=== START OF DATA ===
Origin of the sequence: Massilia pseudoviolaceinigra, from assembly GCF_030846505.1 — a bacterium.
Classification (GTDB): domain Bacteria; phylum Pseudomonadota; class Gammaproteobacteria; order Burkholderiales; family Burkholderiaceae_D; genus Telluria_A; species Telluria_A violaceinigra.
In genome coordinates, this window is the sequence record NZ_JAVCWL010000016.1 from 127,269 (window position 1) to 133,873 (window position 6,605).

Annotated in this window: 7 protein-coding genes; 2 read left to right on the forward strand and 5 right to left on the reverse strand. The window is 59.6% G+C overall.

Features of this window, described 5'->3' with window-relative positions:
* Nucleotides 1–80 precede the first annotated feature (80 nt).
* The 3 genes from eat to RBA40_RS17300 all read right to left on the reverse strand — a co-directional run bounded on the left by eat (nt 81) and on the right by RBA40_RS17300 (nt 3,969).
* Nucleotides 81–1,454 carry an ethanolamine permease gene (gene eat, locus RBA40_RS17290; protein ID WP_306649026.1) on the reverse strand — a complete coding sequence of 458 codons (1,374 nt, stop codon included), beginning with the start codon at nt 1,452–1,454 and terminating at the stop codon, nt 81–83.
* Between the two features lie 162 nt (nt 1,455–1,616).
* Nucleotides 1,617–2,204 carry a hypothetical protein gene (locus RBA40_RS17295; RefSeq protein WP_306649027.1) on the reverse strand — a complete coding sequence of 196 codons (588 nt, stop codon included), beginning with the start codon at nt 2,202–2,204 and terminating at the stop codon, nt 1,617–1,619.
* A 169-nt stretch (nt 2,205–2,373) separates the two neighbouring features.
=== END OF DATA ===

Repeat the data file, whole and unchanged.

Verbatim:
Origin of the sequence: Massilia pseudoviolaceinigra, from assembly GCF_030846505.1 — a bacterium.
Classification (GTDB): domain Bacteria; phylum Pseudomonadota; class Gammaproteobacteria; order Burkholderiales; family Burkholderiaceae_D; genus Telluria_A; species Telluria_A violaceinigra.
In genome coordinates, this window is the sequence record NZ_JAVCWL010000016.1 from 127,269 (window position 1) to 133,873 (window position 6,605).

Annotated in this window: 7 protein-coding genes; 2 read left to right on the forward strand and 5 right to left on the reverse strand. The window is 59.6% G+C overall.

Features of this window, described 5'->3' with window-relative positions:
* Nucleotides 1–80 precede the first annotated feature (80 nt).
* The 3 genes from eat to RBA40_RS17300 all read right to left on the reverse strand — a co-directional run bounded on the left by eat (nt 81) and on the right by RBA40_RS17300 (nt 3,969).
* Nucleotides 81–1,454 carry an ethanolamine permease gene (gene eat, locus RBA40_RS17290; protein ID WP_306649026.1) on the reverse strand — a complete coding sequence of 458 codons (1,374 nt, stop codon included), beginning with the start codon at nt 1,452–1,454 and terminating at the stop codon, nt 81–83.
* Between the two features lie 162 nt (nt 1,455–1,616).
* Nucleotides 1,617–2,204 carry a hypothetical protein gene (locus RBA40_RS17295; RefSeq protein WP_306649027.1) on the reverse strand — a complete coding sequence of 196 codons (588 nt, stop codon included), beginning with the start codon at nt 2,202–2,204 and terminating at the stop codon, nt 1,617–1,619.
* A 169-nt stretch (nt 2,205–2,373) separates the two neighbouring features.